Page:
Thursday, December 07, 2006

Disserations and Children

I have been trying to post for several days on the topic of children and graduate school, which has generated a lot of discussion, starting at BitchPhD and including posts at Academom, Geeky Mom and Mama(e) in Translation.

The topic has been on my mind because I'm getting to an age where I will have to really worry about fertility issues if I don't have a baby soon.

Maybe I'm just lucky because I feel like many grad students in my program, men and women, have children. As a female grad student I feel a little left out because so many students I know have been having babies. Big Ag U. is certainly not ivy league, but some programs are particularly well regarded, and yet it doesn't seem to unusual for grad students to be having children.

I do think that most men who are famous academics now have had the support of a 'traditional' wife. Too bad I can't get myself a wife! I want someone to to the house work and take care of the children while I'm busy being brilliant. Unfortunately, statistics (if you can trust them) show that female grad students are actually disadvantaged by having a partner and children while male grad students who are married and have children actually do as well or better.

I chose carefully to work in a field and with professors who will take my life outside of academia seriously, but not everyone is so lucky. I think you just have to keep pushing for fair treatment and make sure that you do what you can to support other women with children. No one in a competitive career is voluntarily going to change things to make room for women with children. We have to push for what we want.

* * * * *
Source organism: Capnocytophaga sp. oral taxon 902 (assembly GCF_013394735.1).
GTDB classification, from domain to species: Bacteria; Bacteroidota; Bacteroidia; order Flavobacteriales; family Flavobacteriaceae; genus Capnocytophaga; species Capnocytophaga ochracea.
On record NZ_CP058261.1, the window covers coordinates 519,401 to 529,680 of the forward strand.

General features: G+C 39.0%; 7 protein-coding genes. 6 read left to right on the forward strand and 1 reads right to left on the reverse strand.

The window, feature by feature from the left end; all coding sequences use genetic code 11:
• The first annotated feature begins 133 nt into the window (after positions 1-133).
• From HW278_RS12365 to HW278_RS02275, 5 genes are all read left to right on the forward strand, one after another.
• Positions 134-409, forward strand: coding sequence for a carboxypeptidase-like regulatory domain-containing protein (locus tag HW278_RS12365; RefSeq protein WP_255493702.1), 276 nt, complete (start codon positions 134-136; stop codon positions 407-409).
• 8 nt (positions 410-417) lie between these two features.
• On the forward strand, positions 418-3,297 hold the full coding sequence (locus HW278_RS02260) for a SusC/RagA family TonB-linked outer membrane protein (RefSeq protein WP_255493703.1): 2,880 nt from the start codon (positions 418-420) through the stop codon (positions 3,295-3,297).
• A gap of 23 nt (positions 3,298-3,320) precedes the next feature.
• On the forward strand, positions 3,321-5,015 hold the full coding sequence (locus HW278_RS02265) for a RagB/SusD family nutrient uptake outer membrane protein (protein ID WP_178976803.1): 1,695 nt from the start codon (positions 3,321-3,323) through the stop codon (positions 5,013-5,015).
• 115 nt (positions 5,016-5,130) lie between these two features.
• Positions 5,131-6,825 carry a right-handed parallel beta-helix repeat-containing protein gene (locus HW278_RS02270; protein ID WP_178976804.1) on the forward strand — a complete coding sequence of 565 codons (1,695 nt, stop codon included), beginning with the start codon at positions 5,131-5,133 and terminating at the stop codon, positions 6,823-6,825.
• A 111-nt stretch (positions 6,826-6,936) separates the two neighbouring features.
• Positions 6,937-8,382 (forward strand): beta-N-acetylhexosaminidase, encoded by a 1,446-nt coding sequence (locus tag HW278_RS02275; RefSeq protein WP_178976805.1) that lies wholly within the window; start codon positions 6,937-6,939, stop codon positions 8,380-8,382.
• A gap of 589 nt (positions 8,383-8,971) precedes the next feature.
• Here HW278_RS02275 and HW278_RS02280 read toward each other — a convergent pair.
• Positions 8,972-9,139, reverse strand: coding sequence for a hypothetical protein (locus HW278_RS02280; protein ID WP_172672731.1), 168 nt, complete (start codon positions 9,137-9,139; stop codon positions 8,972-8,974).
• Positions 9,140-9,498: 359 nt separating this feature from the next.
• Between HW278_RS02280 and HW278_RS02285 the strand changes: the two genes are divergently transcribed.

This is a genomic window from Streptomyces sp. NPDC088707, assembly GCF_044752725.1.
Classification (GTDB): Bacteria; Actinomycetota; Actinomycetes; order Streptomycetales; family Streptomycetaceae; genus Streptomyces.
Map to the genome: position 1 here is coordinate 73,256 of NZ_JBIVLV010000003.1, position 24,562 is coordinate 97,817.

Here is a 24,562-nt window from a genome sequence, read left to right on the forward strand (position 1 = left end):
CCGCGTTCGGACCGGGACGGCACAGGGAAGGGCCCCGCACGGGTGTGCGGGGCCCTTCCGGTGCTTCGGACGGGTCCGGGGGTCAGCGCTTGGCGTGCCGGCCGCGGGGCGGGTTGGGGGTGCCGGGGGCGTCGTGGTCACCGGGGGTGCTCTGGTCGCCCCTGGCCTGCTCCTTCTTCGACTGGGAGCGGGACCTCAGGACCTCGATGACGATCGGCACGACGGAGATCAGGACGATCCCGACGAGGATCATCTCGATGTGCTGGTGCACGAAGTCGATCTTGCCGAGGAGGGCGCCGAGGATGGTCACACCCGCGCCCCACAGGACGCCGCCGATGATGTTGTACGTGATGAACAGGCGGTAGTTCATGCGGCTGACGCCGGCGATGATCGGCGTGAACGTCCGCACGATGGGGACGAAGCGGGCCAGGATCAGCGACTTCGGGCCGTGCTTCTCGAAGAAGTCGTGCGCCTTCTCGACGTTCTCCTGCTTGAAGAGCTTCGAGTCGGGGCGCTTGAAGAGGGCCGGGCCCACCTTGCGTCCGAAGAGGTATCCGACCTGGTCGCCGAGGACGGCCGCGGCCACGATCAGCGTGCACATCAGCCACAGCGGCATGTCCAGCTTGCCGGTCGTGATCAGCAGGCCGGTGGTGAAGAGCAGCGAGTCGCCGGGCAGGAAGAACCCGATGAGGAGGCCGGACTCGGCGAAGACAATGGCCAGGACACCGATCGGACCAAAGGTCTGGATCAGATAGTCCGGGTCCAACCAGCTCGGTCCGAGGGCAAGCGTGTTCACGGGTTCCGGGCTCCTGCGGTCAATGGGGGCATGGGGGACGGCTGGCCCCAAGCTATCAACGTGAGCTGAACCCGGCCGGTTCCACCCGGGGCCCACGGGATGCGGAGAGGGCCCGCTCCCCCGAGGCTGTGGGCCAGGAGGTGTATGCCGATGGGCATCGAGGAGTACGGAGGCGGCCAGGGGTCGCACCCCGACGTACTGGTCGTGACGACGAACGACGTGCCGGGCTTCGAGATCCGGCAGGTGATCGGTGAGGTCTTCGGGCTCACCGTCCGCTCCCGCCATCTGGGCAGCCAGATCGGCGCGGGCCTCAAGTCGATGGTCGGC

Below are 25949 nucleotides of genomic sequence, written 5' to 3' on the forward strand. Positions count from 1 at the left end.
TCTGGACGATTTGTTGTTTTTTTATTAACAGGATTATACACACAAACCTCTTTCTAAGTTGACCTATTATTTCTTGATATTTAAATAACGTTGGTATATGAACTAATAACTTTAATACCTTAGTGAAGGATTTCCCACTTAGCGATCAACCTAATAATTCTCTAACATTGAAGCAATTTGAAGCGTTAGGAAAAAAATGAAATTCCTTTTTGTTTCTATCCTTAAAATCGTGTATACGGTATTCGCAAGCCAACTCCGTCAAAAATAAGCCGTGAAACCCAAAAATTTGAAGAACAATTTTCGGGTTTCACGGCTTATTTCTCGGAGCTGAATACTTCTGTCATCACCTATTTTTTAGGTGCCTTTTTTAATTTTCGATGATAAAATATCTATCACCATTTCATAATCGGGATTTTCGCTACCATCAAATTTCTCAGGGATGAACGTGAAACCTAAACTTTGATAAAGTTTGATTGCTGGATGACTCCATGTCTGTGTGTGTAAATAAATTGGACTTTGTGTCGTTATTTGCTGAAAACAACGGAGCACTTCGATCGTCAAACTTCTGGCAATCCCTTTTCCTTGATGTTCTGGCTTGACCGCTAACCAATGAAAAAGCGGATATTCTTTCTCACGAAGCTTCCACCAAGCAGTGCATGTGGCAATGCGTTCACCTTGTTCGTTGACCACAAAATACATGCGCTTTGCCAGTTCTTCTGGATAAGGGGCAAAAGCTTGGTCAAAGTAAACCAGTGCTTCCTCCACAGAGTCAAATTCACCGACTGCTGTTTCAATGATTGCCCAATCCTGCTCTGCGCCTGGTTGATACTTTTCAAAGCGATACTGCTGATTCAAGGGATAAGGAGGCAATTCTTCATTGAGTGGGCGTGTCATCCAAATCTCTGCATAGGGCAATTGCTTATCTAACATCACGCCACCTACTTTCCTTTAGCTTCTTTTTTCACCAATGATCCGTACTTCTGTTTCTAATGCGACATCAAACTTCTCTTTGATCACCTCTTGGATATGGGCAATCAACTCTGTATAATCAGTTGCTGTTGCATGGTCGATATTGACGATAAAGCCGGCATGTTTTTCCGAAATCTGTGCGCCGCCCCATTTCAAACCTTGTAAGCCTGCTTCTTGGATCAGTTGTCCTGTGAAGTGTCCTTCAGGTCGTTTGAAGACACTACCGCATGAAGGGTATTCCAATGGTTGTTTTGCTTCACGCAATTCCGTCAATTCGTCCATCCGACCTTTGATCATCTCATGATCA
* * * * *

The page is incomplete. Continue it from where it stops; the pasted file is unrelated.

Beyond the particular issue of women and childcare, I'm surprised at how little discussion there has been of whether more hours of work really result in a higher volume of research or a higher quality of research. It is typical of Americans to think that working more hours makes us more productive, but if we look at our system in comparison to other industrialized countries that is not necessarily true. If you are doing any sort of creative work (including science) your brain will need time to recharge. Maybe some people are able to obsessively focus on work for long hours and remain productive, but even among very intelligent people, that is probably not the rule.

My feeling is that I need to take my own career as seriously as my husband's. I can't afford to take on all the childcare or housework duties because I have no guarantee that my husband will be able to support us. This is not a criticism of him, just a sign of the times. Beorn and I have to share responsibility for both work and home life because there is not guarantee that either of us will be able to find a lucrative job. Right now we are both students, who knows which of us will be able to find a job with family health coverage. So I have to demand that he do his fair share of the work, there is no other way.

I'm not willing to work some soul sucking 9-5 so that I can get "enough" money to have a family. Is the situation in corporate America really any better? Most people I know who work outside of academia consistently work more than 40 hours per week.

Tags: , , , , , , ,

Amendment: Another great post on this topic comes from
Dr. Free-Ride, who says, "Not that I wouldn't like a wife to take care of at least some of the family stuff. Indeed, my better half and I are willing to economize by sharing a wife if we can find one."

No comments: